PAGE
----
Yet the maternal imagery doesn’t end there. As my link to just about everything writerly, my computer has become the umbilical cord that connects me to my aspirations. Every morning, I wake up and rush to turn it on, hoping to find a missive alerting me that I have become a writing success overnight (please note, this missive has not yet arrived). One of the most thrilling aspects of the life of the cyber-scribe is the refresh button, which seems to offer an eternal promise of newness; with a single click, everything could change.

The flipside of this button’s potential ecstasies involves refreshing up a storm and seeing, with supreme glee, that I’ve received a message, only to discover that it’s a) a rejection letter, b) the last person I would ever want to hear from in my life, or, worst of all, c) a piece of writing that I’ve emailed myself. I often use the email method instead of the perpetually misplaced memory stick that contains all my important writing, proudly purchased from a guy at Radio Shack who promised it would “change my life.” It didn’t; what it did do was remain permanently lost, causing my inbox to bulge with souvenirs from writing travels past.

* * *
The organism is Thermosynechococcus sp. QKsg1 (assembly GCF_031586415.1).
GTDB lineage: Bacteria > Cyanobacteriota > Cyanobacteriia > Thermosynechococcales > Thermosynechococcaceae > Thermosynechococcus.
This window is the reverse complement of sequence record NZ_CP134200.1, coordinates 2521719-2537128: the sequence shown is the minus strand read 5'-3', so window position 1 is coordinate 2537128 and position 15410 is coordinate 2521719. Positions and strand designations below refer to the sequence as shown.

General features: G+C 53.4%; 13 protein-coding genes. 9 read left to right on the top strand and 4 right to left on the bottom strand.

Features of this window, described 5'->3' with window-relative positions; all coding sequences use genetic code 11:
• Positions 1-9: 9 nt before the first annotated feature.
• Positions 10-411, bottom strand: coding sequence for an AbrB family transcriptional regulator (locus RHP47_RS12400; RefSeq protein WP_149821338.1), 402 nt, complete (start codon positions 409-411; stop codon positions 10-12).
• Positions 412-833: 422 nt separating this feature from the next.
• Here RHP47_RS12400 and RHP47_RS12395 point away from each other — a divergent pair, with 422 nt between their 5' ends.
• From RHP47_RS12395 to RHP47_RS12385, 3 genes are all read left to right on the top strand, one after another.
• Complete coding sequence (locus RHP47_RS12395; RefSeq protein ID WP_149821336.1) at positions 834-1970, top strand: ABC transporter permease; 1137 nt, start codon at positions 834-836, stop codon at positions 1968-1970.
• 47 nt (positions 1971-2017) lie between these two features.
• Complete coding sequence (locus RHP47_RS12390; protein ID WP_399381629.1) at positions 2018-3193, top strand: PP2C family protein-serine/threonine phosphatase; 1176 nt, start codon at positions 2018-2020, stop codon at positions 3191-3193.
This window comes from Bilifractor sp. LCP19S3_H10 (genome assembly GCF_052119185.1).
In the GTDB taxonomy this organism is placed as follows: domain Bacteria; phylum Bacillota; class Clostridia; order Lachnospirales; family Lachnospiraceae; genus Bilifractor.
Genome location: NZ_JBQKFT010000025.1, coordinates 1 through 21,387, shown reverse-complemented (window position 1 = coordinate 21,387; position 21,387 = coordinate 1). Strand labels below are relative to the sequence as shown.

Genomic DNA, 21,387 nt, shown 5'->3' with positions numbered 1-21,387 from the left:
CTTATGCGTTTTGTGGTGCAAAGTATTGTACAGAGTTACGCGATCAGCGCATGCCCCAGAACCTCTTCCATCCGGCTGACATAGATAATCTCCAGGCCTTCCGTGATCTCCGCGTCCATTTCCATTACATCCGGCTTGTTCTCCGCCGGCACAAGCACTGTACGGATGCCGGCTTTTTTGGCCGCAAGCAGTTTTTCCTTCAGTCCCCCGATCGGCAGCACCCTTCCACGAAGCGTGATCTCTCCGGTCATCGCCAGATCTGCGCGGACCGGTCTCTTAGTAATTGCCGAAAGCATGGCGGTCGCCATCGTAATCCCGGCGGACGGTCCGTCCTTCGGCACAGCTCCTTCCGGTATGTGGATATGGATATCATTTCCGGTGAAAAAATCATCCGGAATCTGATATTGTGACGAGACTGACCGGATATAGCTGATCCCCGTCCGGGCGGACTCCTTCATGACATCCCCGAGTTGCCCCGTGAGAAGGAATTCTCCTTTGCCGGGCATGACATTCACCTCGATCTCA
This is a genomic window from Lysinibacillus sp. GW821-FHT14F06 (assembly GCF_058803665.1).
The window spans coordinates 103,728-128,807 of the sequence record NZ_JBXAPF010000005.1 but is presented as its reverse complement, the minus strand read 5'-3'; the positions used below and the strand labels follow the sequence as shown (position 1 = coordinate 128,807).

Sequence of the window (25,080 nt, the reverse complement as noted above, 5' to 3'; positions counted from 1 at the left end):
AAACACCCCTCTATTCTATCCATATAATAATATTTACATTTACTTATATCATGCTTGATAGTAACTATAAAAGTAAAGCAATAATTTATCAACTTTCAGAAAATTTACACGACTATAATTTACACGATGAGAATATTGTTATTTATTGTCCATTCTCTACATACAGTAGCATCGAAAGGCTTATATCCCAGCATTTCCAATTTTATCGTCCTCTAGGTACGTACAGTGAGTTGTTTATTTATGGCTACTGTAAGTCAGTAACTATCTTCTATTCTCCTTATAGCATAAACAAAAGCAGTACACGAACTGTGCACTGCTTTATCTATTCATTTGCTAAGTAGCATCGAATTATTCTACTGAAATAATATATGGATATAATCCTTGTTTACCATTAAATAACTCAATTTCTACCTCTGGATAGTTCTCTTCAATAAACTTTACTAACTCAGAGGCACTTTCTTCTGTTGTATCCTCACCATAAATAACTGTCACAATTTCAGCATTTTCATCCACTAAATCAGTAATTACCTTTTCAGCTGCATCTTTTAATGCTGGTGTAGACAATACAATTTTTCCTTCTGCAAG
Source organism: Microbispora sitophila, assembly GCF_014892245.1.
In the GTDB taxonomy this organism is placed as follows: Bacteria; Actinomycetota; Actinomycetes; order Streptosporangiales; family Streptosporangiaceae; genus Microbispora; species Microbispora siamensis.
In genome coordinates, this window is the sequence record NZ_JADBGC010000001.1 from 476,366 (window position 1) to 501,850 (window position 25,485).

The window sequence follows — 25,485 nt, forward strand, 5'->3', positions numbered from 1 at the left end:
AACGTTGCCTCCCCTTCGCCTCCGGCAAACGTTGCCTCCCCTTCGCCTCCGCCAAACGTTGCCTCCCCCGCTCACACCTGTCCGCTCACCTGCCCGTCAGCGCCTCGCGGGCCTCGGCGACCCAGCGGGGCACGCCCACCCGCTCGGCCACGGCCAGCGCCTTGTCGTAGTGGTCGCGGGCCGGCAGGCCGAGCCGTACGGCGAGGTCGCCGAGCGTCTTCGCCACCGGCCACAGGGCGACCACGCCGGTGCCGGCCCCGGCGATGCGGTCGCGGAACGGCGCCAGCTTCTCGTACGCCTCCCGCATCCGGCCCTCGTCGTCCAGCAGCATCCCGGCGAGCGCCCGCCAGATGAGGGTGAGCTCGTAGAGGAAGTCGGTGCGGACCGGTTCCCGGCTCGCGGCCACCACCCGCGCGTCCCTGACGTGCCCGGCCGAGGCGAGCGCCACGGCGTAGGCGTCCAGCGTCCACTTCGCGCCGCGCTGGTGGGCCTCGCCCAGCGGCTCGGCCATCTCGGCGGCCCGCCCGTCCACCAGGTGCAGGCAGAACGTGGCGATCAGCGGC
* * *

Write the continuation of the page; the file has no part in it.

If my email is ever successfully pilfered, the pirates will find themselves with slices of thought fraught with inconsistencies, typos, and, my personal favorite, evidence of interest lost. There is one reason, and one reason alone, however, that I would recommend that you don’t engage in this method of cyber memory: good old auto-epistolary disorder, or the unfortunate ailment that comes from accidentally receiving letters from yourself. Let me put it this way, there is nothing more deflating than waiting for a sign of extra-writerial life, only to find that you have been contacted…by your own writing.

Ah well, what’s a gal to do? The writing has become the best of friends over the years; indeed, the sound of a computer turning on has replaced the turning of a knob or the thump of a door in my social sonics. At certain points, living becomes writing with brief, almost surreal, interludes of “real life.” It starts to feel like my stories are reality and the outside world is the mad thing I’ve invented. Yet, at the same time, I need that outer world to write about and, oh that’s right, to have some extra-writerial fun. I’m telling you, the life of the freelance writer can be so insular that next time I receive a letter from myself, I’m going to respond. You never know, there may be some rich pen pal potential there.